wishes for success wherever he may be; and Gertrude, I need
hardly say - - ' but he could get no further.
And so they parted.
THE CRIMINAL POPULATION IS DISPOSED OF
Before we put Alaric on board the ship which is to take him away
from the land in which he might have run so exalted a career, we
must say one word as to the fate and fortunes of his old friend
Undy Scott. This gentleman has not been represented in our pages
as an amiable or high-minded person. He has indeed been the bad
spirit of the tale, the Siva of our mythology, the devil that has
led our hero into temptation, the incarnation of evil, which it
is always necessary that the novelist should have personified in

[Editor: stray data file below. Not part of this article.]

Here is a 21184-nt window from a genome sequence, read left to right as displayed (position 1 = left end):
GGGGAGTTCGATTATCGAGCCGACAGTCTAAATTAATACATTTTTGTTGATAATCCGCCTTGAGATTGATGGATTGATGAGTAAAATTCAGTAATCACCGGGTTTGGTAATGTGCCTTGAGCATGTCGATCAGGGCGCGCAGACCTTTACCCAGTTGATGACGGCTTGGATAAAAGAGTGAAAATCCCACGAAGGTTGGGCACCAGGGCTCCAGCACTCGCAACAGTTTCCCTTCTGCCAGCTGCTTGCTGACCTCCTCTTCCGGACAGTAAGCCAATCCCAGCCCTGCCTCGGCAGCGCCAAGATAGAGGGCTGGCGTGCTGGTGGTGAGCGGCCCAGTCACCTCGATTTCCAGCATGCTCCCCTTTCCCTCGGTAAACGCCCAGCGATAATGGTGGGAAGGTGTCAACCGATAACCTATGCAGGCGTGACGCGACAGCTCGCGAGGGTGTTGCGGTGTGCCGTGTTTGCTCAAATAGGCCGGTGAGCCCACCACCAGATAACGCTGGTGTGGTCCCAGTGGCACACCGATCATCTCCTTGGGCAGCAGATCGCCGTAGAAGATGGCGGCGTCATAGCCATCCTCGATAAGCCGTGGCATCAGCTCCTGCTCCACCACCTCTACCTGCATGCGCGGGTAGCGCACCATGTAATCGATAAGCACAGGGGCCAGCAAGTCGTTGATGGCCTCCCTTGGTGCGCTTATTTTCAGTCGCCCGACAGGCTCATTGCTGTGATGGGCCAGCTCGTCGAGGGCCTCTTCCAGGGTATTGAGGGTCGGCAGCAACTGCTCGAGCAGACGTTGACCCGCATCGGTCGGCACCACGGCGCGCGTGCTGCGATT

one of his characters to enable him to bring about his misfortunes,
his tragedies, and various requisite catastrophes. Scott had his
Varney and such-like; Dickens his Bill Sykes and such-like; all
of whom are properly disposed of before the end of those
volumes in which are described their respective careers.
I have ventured to introduce to my readers, as my devil, Mr. Undy
Scott, M.P. for the Tillietudlem district burghs; and I also feel
myself bound to dispose of him, though of him I regret I cannot
make so decent an end as was done with Sir Richard Varney and
He deserves, however, as severe a fate as either of those heroes.
With the former we will not attempt to compare him, as the vices
and devilry of the days of Queen Elizabeth are in no way similar
to those in which we indulge; but with Bill Sykes we may contrast
him, as they flourished in the same era, and had their points of
similitude, as well as their points of difference.
They were both apparently born to prey on their own species; they
both resolutely adhered to a fixed rule that they would in nowise